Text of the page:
Installment Agreement (IA)

This is one of the common ways of repaying a tax debt. The idea is that you will have to pay back your tax debt, including penalties and interest, in small amounts, usually in the form of monthly payments. This agreement is best done between your tax professional and the IRS. Religiously paying the monthly payments will ultimately lead you to being tax debt free.

Taxpayers Who Owe $25,000 or Less.
Taxpayers who owe $25,000 or less in combined tax, penalties, and interest and cannot pay their tax debt in full are usually given fairly liberal payment plan options.  You will need to disclose limited financial information in order for the IRS to make a determination as to your payment amount and the number of payments.  The terms and conditions are often negotiable and you may pay a lesser amount if financial hardship can be demonstrated.  Representation by a tax attorney is recommended in order to obtain the most flexible and beneficial terms available in your specific situation.

Taxpayers Who Owe More Than $25,000.
Taxpayers who owe more than $25,000 in combined tax, penalties, and interest may still qualify for an installment agreement, but are subject to a more strict set of criteria and financial disclosure requirements.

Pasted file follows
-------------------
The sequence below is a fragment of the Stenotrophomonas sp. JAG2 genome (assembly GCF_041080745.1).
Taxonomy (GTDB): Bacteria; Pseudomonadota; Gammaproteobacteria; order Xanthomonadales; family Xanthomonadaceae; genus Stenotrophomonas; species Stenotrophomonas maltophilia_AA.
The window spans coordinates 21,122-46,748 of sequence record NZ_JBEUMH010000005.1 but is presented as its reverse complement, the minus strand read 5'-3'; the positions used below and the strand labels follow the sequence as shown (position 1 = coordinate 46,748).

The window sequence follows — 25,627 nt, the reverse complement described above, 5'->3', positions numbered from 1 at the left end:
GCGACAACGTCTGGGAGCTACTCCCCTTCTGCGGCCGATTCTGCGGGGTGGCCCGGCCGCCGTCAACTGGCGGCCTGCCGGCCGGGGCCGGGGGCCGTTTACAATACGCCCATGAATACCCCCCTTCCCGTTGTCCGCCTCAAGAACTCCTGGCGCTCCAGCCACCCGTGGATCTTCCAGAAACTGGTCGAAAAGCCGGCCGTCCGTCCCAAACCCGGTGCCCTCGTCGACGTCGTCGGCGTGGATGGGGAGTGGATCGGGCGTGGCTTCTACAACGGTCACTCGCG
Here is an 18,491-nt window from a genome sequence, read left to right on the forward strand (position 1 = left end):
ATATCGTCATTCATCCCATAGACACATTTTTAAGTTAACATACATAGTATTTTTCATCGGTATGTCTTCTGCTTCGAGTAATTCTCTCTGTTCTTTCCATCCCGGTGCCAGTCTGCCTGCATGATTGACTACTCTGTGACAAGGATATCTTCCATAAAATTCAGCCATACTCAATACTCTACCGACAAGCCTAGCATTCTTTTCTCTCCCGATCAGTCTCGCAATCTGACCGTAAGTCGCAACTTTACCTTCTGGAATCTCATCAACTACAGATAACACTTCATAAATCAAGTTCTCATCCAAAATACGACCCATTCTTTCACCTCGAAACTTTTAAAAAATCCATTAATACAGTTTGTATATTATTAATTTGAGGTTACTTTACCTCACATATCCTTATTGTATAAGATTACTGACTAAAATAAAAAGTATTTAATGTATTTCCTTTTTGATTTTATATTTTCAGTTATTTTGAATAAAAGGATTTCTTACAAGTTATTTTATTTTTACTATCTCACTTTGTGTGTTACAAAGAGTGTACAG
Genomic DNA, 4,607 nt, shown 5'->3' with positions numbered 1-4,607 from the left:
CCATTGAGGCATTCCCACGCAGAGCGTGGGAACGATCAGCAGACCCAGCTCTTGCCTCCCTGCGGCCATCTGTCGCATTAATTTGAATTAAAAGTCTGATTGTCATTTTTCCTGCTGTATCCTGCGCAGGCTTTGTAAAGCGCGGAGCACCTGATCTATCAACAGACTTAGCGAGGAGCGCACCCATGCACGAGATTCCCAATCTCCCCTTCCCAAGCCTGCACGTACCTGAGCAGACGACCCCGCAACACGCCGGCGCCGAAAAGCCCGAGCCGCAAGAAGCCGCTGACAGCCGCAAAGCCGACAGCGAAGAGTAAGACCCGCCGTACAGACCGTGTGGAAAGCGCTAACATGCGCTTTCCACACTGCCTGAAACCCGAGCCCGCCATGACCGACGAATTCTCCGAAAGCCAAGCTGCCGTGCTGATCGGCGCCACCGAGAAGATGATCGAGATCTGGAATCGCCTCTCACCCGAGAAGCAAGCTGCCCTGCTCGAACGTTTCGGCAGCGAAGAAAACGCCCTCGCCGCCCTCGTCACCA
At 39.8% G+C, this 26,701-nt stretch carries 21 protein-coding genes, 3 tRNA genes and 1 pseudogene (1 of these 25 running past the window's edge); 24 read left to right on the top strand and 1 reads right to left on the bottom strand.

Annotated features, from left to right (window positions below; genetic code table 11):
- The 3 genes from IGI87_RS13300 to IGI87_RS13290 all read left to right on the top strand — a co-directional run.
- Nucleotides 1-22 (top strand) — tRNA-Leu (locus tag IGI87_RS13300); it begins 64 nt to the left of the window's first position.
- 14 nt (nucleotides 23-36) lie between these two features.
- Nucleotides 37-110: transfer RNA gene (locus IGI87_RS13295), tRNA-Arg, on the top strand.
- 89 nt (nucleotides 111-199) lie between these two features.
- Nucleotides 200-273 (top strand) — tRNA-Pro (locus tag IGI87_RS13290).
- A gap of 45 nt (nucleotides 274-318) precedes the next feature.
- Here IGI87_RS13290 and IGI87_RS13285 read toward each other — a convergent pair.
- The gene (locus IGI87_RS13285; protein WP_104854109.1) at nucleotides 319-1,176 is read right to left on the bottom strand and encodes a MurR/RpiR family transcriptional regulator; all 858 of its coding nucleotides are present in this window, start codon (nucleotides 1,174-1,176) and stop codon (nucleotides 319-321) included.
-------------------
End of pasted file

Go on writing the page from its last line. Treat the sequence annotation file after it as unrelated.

The IRS will be very aggressive in the collection of your taxes especially if you have been unresponsive or they believe you have the ability to pay all or a large portion of your taxes immediately.   It is of no consequence to the IRS whether you have other business or personal priorities and that you fully intend to pay these taxes in the future.  Representation by a tax attorney is highly recommended to interact with these aggressive IRS agents on your behalf in order to express your financial condition in the most favorable light and protect your rights.

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Modification or Termination of Installment Agreement.

IRS may modify or terminate an installment agreement if any of the following occur:

  • You miss an installment payment.
  • You fail to pay any future tax liability when it’s due.
  • You fail to provide an update of your financial condition when the IRS makes a reasonable request for you to do so.
  • The IRS determines that your financial condition has significantly changed.

The IRS must give you 30 days’ notice before altering, modifying or terminating the installment agreement and it must explain its reasons for the action.  However, this notice requirement does not apply when the IRS finds that the collection of the tax is in jeopardy.

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